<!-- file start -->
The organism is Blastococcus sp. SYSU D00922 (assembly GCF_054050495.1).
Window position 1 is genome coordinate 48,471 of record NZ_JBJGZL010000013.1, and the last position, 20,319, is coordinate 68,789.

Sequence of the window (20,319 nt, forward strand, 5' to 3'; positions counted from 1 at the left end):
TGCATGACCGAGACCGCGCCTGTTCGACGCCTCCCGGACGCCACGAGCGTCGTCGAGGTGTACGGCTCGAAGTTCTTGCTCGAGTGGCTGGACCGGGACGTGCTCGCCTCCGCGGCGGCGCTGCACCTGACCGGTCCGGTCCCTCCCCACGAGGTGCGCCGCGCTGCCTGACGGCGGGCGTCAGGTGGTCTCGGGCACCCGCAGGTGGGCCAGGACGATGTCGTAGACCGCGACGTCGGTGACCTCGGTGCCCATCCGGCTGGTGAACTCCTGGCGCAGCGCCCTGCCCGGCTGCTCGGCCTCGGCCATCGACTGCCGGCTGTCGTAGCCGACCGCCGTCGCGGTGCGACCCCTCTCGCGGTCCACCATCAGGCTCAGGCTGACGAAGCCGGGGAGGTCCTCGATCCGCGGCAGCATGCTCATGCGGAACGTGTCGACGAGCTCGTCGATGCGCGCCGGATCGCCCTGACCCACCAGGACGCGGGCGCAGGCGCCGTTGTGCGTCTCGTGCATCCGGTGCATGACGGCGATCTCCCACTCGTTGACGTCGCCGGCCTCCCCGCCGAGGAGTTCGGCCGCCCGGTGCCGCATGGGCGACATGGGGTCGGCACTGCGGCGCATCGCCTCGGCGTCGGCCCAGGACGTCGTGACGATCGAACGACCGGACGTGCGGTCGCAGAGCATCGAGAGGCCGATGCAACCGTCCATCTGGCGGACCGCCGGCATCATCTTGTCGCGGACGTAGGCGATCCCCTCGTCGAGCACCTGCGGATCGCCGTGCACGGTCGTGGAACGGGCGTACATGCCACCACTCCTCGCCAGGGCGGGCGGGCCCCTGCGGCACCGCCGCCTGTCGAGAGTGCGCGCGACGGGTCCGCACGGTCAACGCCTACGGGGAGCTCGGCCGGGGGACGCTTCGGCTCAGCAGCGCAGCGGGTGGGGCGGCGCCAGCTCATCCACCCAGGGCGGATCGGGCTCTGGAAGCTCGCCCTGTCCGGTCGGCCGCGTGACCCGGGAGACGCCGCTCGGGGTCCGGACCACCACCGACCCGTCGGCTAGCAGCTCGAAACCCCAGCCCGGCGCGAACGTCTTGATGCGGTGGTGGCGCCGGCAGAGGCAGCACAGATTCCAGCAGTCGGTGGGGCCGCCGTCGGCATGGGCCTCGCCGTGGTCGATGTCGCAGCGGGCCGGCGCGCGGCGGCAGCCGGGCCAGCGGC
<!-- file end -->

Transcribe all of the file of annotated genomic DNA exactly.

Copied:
The organism is Blastococcus sp. SYSU D00922 (assembly GCF_054050495.1).
Window position 1 is genome coordinate 48,471 of record NZ_JBJGZL010000013.1, and the last position, 20,319, is coordinate 68,789.

Sequence of the window (20,319 nt, forward strand, 5' to 3'; positions counted from 1 at the left end):
TGCATGACCGAGACCGCGCCTGTTCGACGCCTCCCGGACGCCACGAGCGTCGTCGAGGTGTACGGCTCGAAGTTCTTGCTCGAGTGGCTGGACCGGGACGTGCTCGCCTCCGCGGCGGCGCTGCACCTGACCGGTCCGGTCCCTCCCCACGAGGTGCGCCGCGCTGCCTGACGGCGGGCGTCAGGTGGTCTCGGGCACCCGCAGGTGGGCCAGGACGATGTCGTAGACCGCGACGTCGGTGACCTCGGTGCCCATCCGGCTGGTGAACTCCTGGCGCAGCGCCCTGCCCGGCTGCTCGGCCTCGGCCATCGACTGCCGGCTGTCGTAGCCGACCGCCGTCGCGGTGCGACCCCTCTCGCGGTCCACCATCAGGCTCAGGCTGACGAAGCCGGGGAGGTCCTCGATCCGCGGCAGCATGCTCATGCGGAACGTGTCGACGAGCTCGTCGATGCGCGCCGGATCGCCCTGACCCACCAGGACGCGGGCGCAGGCGCCGTTGTGCGTCTCGTGCATCCGGTGCATGACGGCGATCTCCCACTCGTTGACGTCGCCGGCCTCCCCGCCGAGGAGTTCGGCCGCCCGGTGCCGCATGGGCGACATGGGGTCGGCACTGCGGCGCATCGCCTCGGCGTCGGCCCAGGACGTCGTGACGATCGAACGACCGGACGTGCGGTCGCAGAGCATCGAGAGGCCGATGCAACCGTCCATCTGGCGGACCGCCGGCATCATCTTGTCGCGGACGTAGGCGATCCCCTCGTCGAGCACCTGCGGATCGCCGTGCACGGTCGTGGAACGGGCGTACATGCCACCACTCCTCGCCAGGGCGGGCGGGCCCCTGCGGCACCGCCGCCTGTCGAGAGTGCGCGCGACGGGTCCGCACGGTCAACGCCTACGGGGAGCTCGGCCGGGGGACGCTTCGGCTCAGCAGCGCAGCGGGTGGGGCGGCGCCAGCTCATCCACCCAGGGCGGATCGGGCTCTGGAAGCTCGCCCTGTCCGGTCGGCCGCGTGACCCGGGAGACGCCGCTCGGGGTCCGGACCACCACCGACCCGTCGGCTAGCAGCTCGAAACCCCAGCCCGGCGCGAACGTCTTGATGCGGTGGTGGCGCCGGCAGAGGCAGCACAGATTCCAGCAGTCGGTGGGGCCGCCGTCGGCATGGGCCTCGCCGTGGTCGATGTCGCAGCGGGCCGGCGCGCGGCGGCAGCCGGGCCAGCGGC